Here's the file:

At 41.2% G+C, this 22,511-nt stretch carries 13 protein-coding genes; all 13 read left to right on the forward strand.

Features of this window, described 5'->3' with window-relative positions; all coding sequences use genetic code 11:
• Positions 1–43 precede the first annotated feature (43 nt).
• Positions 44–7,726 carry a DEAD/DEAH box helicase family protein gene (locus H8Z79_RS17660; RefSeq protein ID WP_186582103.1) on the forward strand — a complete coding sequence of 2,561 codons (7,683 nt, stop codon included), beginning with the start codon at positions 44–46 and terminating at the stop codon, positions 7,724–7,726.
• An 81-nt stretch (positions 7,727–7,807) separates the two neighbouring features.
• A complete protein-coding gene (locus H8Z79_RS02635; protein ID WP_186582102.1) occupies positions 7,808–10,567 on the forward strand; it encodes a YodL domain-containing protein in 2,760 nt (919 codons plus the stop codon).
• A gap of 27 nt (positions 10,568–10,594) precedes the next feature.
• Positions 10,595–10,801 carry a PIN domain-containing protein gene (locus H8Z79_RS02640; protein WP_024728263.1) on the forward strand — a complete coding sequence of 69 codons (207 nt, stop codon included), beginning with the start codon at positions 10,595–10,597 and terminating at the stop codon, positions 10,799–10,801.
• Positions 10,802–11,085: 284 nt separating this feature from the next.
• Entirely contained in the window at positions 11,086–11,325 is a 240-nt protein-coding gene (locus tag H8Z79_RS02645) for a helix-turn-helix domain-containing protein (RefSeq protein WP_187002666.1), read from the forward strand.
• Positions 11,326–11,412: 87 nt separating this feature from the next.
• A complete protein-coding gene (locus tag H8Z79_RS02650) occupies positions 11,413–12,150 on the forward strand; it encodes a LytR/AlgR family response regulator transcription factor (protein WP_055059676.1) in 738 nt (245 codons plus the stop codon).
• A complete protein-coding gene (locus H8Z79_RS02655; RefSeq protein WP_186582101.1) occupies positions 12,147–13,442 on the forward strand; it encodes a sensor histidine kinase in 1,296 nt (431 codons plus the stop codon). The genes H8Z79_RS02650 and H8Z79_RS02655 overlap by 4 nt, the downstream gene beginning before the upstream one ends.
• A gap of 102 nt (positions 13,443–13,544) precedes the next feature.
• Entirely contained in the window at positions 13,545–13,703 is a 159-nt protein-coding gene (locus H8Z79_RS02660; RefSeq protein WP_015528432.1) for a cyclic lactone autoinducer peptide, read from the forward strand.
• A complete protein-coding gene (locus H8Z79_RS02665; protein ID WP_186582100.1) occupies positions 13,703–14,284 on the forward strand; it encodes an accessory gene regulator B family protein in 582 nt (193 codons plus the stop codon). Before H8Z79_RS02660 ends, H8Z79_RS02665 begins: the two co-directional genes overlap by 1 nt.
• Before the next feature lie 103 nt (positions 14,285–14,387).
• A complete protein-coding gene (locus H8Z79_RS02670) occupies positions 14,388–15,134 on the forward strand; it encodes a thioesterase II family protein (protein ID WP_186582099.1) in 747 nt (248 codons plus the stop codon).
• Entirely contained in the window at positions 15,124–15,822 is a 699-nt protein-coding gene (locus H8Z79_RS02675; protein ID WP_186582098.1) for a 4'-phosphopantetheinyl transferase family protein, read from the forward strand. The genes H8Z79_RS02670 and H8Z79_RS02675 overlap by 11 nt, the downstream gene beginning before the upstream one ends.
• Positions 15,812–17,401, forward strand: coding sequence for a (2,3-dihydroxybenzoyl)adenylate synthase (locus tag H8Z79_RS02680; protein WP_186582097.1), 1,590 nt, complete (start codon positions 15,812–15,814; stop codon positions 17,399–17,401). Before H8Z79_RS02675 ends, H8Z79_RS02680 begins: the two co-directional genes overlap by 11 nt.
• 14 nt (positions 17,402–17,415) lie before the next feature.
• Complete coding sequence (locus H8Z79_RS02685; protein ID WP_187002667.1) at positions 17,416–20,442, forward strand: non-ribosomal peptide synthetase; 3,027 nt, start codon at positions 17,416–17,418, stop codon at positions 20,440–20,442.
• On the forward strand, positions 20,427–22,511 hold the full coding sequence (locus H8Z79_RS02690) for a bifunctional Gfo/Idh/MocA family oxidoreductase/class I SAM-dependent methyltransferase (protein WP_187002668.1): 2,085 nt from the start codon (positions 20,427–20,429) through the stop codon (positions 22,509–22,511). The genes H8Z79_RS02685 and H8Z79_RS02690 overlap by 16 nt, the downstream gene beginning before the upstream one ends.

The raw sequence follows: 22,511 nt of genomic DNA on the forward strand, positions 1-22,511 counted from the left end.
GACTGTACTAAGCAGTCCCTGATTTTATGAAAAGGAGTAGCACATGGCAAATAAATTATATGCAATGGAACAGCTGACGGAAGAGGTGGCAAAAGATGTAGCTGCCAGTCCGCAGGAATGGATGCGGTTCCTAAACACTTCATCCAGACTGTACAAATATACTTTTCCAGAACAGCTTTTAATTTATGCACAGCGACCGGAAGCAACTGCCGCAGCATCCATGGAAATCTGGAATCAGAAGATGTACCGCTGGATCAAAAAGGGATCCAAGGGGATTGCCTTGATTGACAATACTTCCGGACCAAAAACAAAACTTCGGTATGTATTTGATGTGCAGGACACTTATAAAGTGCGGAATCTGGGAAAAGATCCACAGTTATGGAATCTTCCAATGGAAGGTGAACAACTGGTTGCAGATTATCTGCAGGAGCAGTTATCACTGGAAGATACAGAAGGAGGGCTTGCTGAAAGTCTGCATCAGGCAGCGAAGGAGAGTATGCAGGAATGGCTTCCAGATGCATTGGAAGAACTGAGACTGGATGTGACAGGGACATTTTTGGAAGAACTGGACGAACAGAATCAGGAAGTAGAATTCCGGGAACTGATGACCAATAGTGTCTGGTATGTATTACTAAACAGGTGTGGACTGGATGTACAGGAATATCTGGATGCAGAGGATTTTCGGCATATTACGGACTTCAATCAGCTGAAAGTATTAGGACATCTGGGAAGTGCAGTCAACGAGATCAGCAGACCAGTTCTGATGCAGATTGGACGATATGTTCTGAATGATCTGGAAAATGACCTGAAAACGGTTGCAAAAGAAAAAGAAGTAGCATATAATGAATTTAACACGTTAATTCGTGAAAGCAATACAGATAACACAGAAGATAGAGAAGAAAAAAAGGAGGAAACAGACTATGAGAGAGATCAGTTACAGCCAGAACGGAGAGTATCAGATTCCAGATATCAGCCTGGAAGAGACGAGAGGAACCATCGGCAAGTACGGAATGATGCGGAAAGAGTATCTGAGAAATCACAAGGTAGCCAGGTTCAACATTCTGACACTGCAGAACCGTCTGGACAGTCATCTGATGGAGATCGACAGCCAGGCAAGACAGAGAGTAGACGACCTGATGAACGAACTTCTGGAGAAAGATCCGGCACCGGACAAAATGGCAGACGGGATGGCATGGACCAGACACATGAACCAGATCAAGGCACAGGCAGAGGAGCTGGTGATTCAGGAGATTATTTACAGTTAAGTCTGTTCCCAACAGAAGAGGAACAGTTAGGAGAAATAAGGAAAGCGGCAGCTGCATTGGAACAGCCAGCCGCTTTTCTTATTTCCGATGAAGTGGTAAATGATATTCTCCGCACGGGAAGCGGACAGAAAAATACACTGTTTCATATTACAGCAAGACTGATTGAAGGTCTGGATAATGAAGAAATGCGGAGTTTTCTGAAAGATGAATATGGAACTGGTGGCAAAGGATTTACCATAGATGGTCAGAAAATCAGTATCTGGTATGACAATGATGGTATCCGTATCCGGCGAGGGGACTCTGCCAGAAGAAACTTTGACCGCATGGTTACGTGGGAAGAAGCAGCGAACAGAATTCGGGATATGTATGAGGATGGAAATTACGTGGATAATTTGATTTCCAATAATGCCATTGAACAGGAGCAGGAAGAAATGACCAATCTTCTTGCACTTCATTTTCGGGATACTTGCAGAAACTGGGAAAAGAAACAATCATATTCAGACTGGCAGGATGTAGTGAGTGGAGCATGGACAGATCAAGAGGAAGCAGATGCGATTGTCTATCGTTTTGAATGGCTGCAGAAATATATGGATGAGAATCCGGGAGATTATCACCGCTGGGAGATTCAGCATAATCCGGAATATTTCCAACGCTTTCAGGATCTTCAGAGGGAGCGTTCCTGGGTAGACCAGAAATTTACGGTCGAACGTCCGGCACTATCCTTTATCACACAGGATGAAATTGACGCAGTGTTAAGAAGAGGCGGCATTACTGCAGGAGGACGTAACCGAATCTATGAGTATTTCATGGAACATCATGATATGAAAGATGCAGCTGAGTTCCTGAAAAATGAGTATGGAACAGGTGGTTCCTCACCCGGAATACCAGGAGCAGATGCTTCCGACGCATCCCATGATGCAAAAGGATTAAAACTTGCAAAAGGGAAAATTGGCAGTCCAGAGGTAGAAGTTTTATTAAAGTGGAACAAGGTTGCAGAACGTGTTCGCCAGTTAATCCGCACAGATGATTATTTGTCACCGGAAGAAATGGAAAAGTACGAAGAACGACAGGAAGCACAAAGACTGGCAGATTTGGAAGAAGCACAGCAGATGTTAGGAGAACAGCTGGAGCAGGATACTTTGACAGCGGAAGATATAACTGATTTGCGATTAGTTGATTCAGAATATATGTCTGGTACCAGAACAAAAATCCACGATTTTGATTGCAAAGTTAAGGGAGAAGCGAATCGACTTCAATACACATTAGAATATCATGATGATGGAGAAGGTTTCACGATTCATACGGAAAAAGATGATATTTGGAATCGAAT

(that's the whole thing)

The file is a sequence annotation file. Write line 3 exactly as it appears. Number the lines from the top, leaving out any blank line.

• Positions 1–43 precede the first annotated feature (43 nt).